• NevOn
    NevOn is the archive weblog of Neville Hobson, a British business communicator based in Amsterdam, The Netherlands, a record of commentary and conversations from December 2002 until 22 February 2006. This site is no longer updated - please visit www.nevillehobson.com.
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    For Immediate Release: The Hobson & Holtz Report - A bi-weekly podcast for professional communicators from Neville Hobson, ABC, and Shel Holtz, ABC.

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2006 Public Speaking

  • Delivering The New PR – How Blogs, Podcasts and RSS Can Work For You - Manchester, UK, February 15, 2006

    New Communications Forum 2006 - Palo Alto, USA, March 1-3, 2006

    Blogging for Business - London, April 4, 2006

    Summit for the Future on Risk 2006 - Amsterdam, May 3-5, 2006

    IABC International Conference 2006 - Vancouver, Canada, June 4-7, 2006

2005 Public Speaking

  • Les Blogs 2.0 - Paris, December 5-6, 2005

    IABC EuroComm 2005 - Paris, Nov 30 - Dec 2, 2005

    Melcrum workshop on New Media - London, November 29, 2005

    Making the News: Blogging, Really Simple Syndication and The New PR - Sunderland, UK, November 18, 2005

    Emerce E-Day - Amsterdam, October 12, 2005

    Global PR Blog Week 2.0 - September 19-23, 2005

    PodcastCon UK - September 17, 2005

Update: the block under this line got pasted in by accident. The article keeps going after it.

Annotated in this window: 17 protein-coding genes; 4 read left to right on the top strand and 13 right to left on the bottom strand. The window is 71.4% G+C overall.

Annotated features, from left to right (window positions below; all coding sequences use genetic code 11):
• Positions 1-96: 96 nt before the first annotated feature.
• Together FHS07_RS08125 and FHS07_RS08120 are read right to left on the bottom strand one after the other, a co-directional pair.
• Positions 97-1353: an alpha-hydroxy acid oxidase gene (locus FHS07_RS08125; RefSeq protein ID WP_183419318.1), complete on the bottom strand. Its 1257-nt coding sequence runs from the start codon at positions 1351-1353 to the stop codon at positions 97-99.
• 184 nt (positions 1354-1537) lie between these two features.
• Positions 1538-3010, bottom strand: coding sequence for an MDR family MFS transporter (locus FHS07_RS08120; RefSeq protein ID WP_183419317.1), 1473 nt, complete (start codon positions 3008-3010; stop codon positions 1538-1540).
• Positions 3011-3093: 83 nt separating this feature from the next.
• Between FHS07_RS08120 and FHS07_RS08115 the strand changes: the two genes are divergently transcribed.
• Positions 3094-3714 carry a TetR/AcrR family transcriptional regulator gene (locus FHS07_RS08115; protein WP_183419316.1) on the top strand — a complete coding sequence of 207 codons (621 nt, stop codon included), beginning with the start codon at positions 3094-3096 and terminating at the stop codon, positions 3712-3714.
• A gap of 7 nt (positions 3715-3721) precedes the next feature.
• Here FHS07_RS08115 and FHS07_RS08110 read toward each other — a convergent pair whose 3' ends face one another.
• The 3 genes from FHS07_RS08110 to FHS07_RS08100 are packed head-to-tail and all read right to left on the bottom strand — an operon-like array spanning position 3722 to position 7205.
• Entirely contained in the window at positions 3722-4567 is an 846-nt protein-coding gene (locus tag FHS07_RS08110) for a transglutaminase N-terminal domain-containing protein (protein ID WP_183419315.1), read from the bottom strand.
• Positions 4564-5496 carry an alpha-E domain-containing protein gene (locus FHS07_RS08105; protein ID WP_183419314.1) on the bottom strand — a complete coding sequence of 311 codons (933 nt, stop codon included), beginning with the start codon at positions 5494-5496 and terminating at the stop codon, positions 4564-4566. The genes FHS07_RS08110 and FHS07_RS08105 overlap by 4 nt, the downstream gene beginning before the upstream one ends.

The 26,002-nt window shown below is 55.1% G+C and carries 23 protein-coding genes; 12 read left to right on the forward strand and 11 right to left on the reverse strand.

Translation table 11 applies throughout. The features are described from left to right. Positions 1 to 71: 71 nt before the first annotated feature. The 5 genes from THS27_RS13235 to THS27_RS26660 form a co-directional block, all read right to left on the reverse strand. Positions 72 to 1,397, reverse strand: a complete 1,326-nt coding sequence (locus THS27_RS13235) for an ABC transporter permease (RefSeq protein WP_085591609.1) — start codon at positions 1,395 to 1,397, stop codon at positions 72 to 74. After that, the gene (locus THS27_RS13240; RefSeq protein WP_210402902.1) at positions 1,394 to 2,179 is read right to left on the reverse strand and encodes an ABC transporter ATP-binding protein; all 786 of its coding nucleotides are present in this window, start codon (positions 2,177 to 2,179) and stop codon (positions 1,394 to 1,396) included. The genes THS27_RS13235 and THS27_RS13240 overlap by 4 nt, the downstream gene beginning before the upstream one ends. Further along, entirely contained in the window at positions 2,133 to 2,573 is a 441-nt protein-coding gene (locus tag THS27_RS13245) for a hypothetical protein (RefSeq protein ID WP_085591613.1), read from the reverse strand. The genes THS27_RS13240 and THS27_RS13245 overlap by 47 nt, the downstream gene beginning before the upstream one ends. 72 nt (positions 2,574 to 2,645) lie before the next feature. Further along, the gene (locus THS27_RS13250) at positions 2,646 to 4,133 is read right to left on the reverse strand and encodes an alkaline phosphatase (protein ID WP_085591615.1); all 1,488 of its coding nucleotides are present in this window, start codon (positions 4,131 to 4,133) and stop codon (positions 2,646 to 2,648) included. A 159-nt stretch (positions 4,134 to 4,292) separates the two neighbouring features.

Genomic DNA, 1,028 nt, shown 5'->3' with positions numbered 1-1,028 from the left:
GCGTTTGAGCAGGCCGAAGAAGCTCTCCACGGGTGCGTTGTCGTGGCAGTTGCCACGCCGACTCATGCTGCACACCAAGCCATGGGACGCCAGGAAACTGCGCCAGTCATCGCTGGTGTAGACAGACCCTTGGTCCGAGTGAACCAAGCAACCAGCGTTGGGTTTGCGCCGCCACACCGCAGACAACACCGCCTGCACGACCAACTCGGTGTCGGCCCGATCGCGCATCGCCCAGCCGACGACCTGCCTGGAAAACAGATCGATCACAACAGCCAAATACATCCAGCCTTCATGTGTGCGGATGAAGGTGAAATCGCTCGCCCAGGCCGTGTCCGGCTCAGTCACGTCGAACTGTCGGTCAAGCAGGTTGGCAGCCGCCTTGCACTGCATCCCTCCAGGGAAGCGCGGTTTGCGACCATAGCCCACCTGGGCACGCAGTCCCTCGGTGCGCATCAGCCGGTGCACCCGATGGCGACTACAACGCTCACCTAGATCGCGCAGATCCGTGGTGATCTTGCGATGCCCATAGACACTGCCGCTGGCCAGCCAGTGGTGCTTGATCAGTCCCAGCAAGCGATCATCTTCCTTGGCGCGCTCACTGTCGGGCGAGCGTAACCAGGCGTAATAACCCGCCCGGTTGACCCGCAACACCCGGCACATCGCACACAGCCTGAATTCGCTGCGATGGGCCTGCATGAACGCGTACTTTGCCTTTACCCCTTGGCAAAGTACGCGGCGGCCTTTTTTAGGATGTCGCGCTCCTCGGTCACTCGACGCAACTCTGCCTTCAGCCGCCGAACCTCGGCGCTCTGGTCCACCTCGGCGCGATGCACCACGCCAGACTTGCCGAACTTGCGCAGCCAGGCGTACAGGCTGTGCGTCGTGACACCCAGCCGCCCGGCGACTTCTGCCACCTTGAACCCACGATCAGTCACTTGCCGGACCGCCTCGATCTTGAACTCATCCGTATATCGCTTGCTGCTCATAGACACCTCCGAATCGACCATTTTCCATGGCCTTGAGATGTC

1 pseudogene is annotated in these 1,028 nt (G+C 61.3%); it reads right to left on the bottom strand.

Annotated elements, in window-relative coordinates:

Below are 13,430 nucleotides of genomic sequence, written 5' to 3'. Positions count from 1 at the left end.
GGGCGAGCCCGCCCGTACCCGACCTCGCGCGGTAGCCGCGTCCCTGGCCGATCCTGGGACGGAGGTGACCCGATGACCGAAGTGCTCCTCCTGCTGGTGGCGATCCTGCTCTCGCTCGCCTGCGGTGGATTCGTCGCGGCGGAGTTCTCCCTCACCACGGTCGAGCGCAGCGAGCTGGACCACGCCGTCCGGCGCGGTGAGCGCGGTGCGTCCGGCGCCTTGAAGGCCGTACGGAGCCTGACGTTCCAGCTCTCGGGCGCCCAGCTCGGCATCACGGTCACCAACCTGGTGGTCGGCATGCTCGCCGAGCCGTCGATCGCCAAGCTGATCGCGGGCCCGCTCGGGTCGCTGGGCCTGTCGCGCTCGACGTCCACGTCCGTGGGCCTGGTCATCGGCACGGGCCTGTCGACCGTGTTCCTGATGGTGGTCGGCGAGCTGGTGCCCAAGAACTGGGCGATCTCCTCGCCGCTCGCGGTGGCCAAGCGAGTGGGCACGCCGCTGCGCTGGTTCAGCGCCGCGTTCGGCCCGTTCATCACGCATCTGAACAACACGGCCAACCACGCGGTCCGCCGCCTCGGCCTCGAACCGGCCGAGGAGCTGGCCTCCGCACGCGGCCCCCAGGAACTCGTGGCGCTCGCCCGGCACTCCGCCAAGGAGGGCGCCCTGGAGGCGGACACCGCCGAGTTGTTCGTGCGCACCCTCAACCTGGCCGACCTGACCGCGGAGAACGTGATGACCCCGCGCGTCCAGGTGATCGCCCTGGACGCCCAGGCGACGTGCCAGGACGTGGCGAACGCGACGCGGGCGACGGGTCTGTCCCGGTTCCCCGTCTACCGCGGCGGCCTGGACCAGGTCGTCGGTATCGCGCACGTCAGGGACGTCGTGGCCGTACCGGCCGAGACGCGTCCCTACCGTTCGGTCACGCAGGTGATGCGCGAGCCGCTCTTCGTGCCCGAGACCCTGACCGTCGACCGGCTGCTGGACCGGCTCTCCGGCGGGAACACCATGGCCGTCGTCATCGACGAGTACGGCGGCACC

The Communication Directors' Forum

    New Communications Forum 2005 - Napa, USA, January 26-27, 2005

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  • Comprehensive list of corporate blogs on The New PR Wiki. Also there: list of CEO blogs, product blogs, podcasts and more.



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« Getting generous with Gmail invitations | Main | Upholding PR standards starts with the small things »

04 February 2005


Josh Hallett

I picked up a 1GB Shuffle yesterday in Orlando, FL (I also have the original 5GB iPod).

The thing is small! I love it. The only major issue is the slow song transfer via USB (instead of Firewire).

I had a dinner function last night and everyone that I showed it to is absolutely amazed.

Melanie Sollid

The iPod club is alive and well in Auburn too. I've had conversations with people I would never have talked to on my own because of The Headphones.

Music is one of those subjects that so many people are passionate about. Seeing someone else with one is great excuse to delve into conversations (debates?) about musical preferences.

Seeing someone's playlist is like reading a diary.

My favorite mini accesory is the iTrip. It's perfect for the drive from home to school and back for visits, and great for dj-ing at house parties and get-togethers, too.


I think the key to the iPod's success is the experience that comes with the technology. Those white headphone wires have become more about fashion than utility. The US is quickly becoming enslaved to this phenomenon.

I too have become a slave of the iPod. I love having access the plethora of songs that create a soundtrack to my daily walk to school or work. The songs of cars honking and people talking have been replaced with Air, Death Cab for Cutie, Beethoven, Cold Play, whatever fits my mood at the moment.

It makes perfect sense to me why the sales guy was excited about the iPod because he was about to introduce you to an entire sub-culture in which we belong.